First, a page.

Bill Cunningham New York tells me so little about its subject, and yet I feel as if I know who Bill Cunningham is. He is, first and foremost, a fashion photographer — or, as he would prefer, a cultural anthropologist — for The New York Times. Now in his early eighties, he still rides up and down the streets of New York on his bicycle, always with his Nikon camera around his neck, always ready to take pictures of people and the clothes they wear. He has been doing this for decades, and in all likelihood, he will continue to do it until he suddenly drops dead. To be sure, he’s not at all interested in celebrities, or even in fashion trends; he photographs clothing simply because clothing is what he loves. What I find wonderful about him is that he enjoys what he does, and he’s genuinely happy. He gets by financially and lives modestly, but oh, what I wouldn’t give for even half of what he has.
Those who know him best really don’t know him at all. Indeed, we only get scraps of his personal life, and this is after director Richard Press gently but firmly grills him about it. There will come a point at which he asks the inevitable question about Cunningham’s love life, or lack thereof. Cunningham, with remarkable good humor, retorts with the question, “Are you asking if I’m gay?” Perhaps he is, but we’ll never know; he doesn’t answer the director’s question. He does, however, reveal that he has never actually had sex. This doesn’t seem to bother him. His life has been nothing but work, and he’d rather be doing that than just about anything else in the world. When discussing his Christian faith, which he takes very seriously, he actually gets choked up. What are we supposed to make of this? Why should we make anything out of it at all? It’s important to him, and that’s all that matters.
Cunningham’s photos have had a remarkable influence on the fashion industry, which is interesting given the fact that he has never been a trendsetter and has no intention of ever becoming one. It’s not about what he thinks is fashionable; it’s about documenting fashion as dictated by the masses. He is himself no slave to fashion. He wears humble clothing and often wears the smocks worn by garbage men. The reason is simple: They have lots of pockets, which are useful to hold his many rolls of film. At the start of the documentary, he was a tenant in an artist’s studio in Carnegie Hall. Were he not so dedicated to his craft, one might consider him a hoarder — his apartment was filled with filing cabinets and old boxes bursting with negatives. As the film progresses, we see him getting evicted and moving into a rent-controlled apartment overlooking Central Park. To make room for his cabinets, he has the kitchen removed. He doesn’t need a kitchen when there are plenty of delis and diners at his disposal. He eats sparingly, and always on the run.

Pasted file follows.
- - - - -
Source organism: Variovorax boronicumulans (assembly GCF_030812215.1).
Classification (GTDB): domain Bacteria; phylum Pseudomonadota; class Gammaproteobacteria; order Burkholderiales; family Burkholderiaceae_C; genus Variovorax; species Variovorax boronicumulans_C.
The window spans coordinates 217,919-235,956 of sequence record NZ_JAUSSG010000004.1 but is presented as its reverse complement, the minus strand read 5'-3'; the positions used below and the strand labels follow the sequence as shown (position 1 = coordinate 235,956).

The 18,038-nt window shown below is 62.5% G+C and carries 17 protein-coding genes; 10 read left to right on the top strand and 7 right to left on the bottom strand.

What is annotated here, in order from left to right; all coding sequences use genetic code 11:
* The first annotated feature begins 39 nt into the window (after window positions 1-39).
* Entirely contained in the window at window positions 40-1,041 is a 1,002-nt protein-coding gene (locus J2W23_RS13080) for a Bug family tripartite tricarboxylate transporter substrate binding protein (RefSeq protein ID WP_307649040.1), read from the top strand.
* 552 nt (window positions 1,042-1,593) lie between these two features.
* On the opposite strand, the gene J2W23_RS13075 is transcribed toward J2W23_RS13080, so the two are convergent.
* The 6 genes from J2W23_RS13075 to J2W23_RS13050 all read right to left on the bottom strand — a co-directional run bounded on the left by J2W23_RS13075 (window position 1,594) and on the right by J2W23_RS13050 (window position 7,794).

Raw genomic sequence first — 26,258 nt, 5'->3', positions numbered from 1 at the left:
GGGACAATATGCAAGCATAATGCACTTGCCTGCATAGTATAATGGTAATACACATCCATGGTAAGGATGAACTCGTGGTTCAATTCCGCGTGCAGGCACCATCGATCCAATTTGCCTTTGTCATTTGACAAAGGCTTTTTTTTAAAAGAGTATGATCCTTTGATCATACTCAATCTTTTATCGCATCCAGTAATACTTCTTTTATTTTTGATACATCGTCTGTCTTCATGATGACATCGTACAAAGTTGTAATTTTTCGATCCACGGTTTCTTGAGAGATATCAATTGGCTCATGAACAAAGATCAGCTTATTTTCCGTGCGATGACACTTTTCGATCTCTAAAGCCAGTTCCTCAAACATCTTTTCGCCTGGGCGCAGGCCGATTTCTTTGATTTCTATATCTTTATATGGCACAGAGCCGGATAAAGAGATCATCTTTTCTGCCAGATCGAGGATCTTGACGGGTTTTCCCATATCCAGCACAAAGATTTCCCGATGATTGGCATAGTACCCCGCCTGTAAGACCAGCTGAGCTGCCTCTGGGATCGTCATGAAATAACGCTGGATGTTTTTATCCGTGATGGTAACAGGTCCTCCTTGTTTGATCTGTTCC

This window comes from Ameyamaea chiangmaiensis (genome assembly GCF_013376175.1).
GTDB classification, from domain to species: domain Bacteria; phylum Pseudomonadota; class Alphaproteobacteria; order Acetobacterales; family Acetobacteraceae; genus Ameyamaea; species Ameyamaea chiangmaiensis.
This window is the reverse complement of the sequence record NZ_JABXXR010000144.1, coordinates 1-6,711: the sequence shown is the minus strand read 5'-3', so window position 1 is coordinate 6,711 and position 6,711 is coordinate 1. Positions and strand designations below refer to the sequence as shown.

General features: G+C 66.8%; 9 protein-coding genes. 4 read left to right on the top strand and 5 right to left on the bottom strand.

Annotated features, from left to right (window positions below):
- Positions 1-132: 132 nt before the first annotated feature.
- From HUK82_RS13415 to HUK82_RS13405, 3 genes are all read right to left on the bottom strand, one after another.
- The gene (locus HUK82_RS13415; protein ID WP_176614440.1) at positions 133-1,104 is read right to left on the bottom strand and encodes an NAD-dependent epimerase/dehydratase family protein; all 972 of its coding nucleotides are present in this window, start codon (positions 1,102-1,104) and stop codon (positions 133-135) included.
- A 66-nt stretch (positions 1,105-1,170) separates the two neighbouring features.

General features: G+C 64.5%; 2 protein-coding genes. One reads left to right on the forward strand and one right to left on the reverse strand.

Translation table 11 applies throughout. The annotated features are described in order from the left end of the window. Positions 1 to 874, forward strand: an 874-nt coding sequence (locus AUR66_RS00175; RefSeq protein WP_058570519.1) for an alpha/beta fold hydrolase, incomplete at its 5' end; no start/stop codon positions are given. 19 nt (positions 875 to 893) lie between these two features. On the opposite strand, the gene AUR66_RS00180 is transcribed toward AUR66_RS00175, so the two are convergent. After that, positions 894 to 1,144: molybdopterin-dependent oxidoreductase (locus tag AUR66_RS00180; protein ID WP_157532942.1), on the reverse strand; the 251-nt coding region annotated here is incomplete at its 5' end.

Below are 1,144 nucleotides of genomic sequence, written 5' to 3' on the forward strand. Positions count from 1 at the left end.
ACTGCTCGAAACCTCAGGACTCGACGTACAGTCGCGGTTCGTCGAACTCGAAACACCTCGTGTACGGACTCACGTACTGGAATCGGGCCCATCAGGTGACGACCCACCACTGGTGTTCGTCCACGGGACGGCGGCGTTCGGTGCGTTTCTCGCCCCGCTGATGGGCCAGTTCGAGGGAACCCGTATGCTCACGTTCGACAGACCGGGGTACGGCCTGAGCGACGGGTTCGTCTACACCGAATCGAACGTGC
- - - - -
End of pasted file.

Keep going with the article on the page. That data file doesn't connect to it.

He has earned the respect of some of the biggest fashion icons, including Iris Apfel, Michael Kors, Tom Wolfe, and Carmen Dell’Orefice. “I’ve said many times that we all get dressed for Bill,” says Anna Wintour, editor of Vogue. “It’s one snap, two snaps — or he ignores you, which is death.” We even see former United Nations diplomat Shail Upadhya, who dresses as if he survived an explosion at a textile mill. But whatever we might feel about how he dresses, or how anyone presented in the documentary dresses, is entirely inconsequential; what matters is that they’re of particular interest to Cunningham, simply because he’s fascinated by people being individuals. Back in 1978, his attention was caught by a beautiful fur coat worn by a woman. He took no interest in the woman, only in the coat. It was only later he learned that its wearer was none other than Greta Garbo.
Without really meaning to do so, he’s often times the first to document trends in fashion, and as a result, editors of the field study his work. “The best fashion show is definitely on the street,” he says at one point. “Always has been, always will be.” He goes on to say, “If you just cover the designers in the shows, that’s only one facet. You also need the street and the evening hours. If you cover the three things, you have the full picture of what people are doing.” Rest assured, he does attend higher end fashion events, appropriately dressed. He will not, however, accept any catered meals, not even a glass of water. “If you don’t take money,” he says, “they can’t tell you what to do. That’s the key to the whole thing.” Such refreshing honesty, especially in an age when people do what they do because they get paid for it.
So many documentaries are about political scandals, ideological stances, crimes against humanity, and other such heavy handed subjects. I think I enjoyed this film so immensely because it’s about nothing other than a very happy man. We should all be so lucky as Bill Cunningham, a man who lives authentically and makes no apologies for it. Bill Cunningham New York is an amazingly insightful documentary, in part because of its examination of fashion but more so because of its approach to its title subject. There’s no judgment, no coercion, no manipulative tactics on the part of its filmmakers — it’s as simple, honest, and direct as Cunningham himself. I know next to nothing about fashion, and yet I had a smile on my face the entire time. My sincerest hope is that it will have the same effect on those who watch it. With any luck, that will be many people.